Are returns allowed?
Return policies will be different at each auction. We allow our clients 10 business days after the auction to return any item. You must pay and get the item shipped to you within these 10 business days to be able to return any item you have purchased.
How often do you have auctions?
We have six to eight auctions every year.
What’s the advantage of buying at auction as opposed to buying art in other ways?
You are competing against both collectors and dealers and, therefore, buying pieces at their true market value instead of paying retail markups. 
Dallas Auction Gallery
2235 Monitor St. 214-653-3900


The Dallas Art Fair was founded in 2009 by art lovers and business guys John Sughrue and Chris Byrne. The savvy patrons felt that if Dallas wanted to be a real arts town, it needed a high-wattage gathering each year, on par with New York’s Armory Show or Art Basel Miami. Since the first outing, more than 20,000 ticket buyers have perused the wares of international, national, and a few local galleries, who bring forth their best contemporary paintings, sculptures, works on paper, photographs, videos, and installations. There
have been some good parties, too.

How did you get Mayor Mike Rawlings and Tom Leppert on the host committee for the Art Fair?
JS: Tom and Laura Leppert are on the advisory committee and have been supporters of the Dallas Art Fair since year one and remain active supporters of the fair. Both Mike and Micki Rawlings are very active in supporting the arts. Their daughter Michelle is a young artist and graduate student at the Rhode Island School of Design and recently had an opening of her work in Dallas at the Oliver Francis Gallery.

How has the Art Fair changed since the first one in 2009?
CB: When John and I began, we knew what we didn’t want: the big convention-center trade show that has become almost unmanageable. The galleries we initially approached responded to our ideal of a smaller, more selective gathering, and these exhibitors have referred other galleries. This incremental growth has contributed to the quality of the fair, which I feel has greatly improved.

Are there any new galleries or dealers you would like to spotlight? Any you guys are especially excited to have join the Art Fair this year?
CB: We’re pleased to welcome a number of New Art Dealers Alliance (NADA) galleries, including Dittrich & Schlechtriem, Feature Inc., The Green Gallery, Horton Gallery, Jonathan Viner Gallery, Josee Bienvenu Gallery, Leo Koenig Inc., Lisa Cooley Gallery, Silverman Gallery, Sue Scott Gallery, Thomas Solomon Gallery, Untitled, Zach Feuer Gallery, and ZieherSmith.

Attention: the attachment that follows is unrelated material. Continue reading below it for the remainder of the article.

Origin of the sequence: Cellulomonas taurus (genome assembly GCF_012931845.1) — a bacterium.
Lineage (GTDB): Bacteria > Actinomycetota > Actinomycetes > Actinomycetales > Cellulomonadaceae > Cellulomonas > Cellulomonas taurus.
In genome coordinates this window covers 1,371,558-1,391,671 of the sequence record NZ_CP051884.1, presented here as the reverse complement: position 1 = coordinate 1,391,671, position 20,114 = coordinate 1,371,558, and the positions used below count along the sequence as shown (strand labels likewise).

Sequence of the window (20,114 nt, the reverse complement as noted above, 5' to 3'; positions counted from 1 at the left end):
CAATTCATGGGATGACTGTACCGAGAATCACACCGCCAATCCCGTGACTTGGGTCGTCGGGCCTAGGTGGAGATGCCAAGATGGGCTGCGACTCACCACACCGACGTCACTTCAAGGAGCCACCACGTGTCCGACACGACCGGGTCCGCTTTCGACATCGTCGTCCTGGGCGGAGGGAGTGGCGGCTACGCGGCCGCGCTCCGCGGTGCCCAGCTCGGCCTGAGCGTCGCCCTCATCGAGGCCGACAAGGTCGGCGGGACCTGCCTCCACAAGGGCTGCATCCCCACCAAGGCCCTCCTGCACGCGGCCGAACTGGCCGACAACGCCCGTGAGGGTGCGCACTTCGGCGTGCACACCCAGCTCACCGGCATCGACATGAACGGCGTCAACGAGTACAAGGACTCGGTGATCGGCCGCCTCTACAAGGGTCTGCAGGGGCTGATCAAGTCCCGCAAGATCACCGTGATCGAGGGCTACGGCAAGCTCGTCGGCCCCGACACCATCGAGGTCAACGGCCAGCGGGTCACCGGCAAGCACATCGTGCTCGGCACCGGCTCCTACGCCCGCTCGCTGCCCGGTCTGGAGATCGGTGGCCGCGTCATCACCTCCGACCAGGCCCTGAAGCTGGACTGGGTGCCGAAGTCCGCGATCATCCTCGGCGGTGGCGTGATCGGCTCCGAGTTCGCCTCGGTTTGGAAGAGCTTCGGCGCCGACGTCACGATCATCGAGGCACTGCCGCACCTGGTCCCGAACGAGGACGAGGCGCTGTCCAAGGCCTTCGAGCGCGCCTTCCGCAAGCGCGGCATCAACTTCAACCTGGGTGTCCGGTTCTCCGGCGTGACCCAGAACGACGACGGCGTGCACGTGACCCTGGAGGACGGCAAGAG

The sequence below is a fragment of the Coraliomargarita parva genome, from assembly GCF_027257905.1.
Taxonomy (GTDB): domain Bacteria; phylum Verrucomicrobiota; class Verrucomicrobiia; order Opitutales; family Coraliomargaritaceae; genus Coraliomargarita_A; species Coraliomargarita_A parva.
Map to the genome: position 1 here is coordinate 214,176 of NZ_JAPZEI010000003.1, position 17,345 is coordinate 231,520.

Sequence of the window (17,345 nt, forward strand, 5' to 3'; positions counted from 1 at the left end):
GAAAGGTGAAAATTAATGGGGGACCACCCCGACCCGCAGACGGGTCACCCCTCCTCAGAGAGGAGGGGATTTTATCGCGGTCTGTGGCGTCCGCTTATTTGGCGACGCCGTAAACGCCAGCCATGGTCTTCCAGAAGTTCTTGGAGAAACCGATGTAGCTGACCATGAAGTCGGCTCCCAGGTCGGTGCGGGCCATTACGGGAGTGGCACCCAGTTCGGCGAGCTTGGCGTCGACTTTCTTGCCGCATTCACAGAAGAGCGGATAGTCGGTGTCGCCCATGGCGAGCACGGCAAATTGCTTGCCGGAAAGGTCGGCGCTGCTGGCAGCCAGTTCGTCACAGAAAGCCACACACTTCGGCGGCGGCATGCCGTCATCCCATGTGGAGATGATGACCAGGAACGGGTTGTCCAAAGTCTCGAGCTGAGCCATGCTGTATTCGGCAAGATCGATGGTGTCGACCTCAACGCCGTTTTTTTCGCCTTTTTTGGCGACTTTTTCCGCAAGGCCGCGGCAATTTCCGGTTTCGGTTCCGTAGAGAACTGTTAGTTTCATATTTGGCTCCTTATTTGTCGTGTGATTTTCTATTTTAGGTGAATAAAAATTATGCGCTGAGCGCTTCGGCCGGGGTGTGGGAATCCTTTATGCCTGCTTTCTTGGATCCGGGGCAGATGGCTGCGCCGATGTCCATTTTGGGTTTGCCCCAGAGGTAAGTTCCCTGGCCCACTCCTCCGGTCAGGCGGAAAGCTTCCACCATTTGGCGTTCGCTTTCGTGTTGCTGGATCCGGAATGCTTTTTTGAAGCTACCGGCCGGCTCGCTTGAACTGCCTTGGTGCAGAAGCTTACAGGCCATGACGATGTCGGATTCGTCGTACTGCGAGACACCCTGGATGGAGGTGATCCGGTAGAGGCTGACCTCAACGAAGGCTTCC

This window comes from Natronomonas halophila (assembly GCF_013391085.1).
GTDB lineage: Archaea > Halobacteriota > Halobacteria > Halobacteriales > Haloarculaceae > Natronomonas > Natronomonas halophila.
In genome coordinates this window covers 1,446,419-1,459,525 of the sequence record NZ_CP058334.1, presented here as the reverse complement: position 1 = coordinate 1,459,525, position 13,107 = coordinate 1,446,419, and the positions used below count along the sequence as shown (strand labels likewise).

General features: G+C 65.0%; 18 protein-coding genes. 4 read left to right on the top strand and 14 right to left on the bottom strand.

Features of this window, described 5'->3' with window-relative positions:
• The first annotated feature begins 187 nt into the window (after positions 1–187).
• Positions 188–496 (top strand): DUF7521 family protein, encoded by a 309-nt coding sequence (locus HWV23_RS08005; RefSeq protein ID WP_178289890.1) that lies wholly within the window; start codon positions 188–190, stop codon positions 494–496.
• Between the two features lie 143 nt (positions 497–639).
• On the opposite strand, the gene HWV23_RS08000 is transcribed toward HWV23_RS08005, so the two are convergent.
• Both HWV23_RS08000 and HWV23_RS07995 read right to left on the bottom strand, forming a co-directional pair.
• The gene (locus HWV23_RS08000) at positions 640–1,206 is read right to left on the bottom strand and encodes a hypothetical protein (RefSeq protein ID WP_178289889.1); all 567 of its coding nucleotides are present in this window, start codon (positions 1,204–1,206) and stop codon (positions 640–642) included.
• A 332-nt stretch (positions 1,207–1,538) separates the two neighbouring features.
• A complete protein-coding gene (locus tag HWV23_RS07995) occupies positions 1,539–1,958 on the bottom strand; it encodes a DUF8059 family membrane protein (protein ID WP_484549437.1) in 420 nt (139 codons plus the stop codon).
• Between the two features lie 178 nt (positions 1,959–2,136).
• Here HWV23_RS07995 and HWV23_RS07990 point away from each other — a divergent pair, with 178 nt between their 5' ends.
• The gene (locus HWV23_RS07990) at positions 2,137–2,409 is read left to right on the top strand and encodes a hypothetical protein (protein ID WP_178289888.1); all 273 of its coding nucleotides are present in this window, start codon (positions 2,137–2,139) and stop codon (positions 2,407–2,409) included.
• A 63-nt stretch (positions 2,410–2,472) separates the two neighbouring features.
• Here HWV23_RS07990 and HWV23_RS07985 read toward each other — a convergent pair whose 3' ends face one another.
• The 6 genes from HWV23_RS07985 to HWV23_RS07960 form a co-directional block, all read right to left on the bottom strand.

Is Vladimir Restoin Roitfeld coming to the fair? (Fashion lovers, of course, will be hoping his mother, former French Vogue editor and style star Carine Roitfeld, will come.)
CB: Yes. It’s great to have Vladimir participate. The Dallas Art Fair will be his first fair.

How do you respond to critics, naysayers, and assorted haters who cry that too much energy is expended supporting galleries and dealers from outside North Texas?
JS: We support the arts across the board. It is important to us that the national and international contemporary art world engages with what is already happening in North Texas. Having both local and national galleries at the Dallas Art Fair is key to its growth and the growth of the arts community in Dallas.

Does Dallas need to be a stop on the international art fair tour? And how do you think it’s faring?
JS: Dallas is recognized internationally for its premier contemporary art collections, whether in the hands of private collectors or our cultural institutions. Dallas now is a cultural destination, and the Dallas Art Fair is a manifestation of this fact. We are doing very well, as evidenced by our sold-out status and the remarkable collection of gallerists participating in this year’s fair.

Here’s your chance to sell the top-tier Dallas Art Fair Patron Pass, which includes a ticket to the opening gala and entry to a Neiman Marcus kickoff party. You have 50 words or less.
JS: To imitate Churchill, the Patron Pass is a ticket presenting an embarrassment of visual art riches wrapped in Dallas’ world-renowned hospitality inside internationally recognized cultural institutions (Nasher Sculpture Center, Dallas Contemporary, Goss-Michael Foundation, Power Station). At $325 per ticket, it’s the art value of the year. 

Is there a particular moment over the last three years that you’d like to share?
CB: I enjoy seeing the exhibition space transformed each year. Also, seeing world-renowned dealers like Chris D’Amelio, Michael Kohn, Hudson, and Zach Feuer exhibiting in Dallas. For me, it’s exciting that they’ve made this type of commitment to the community.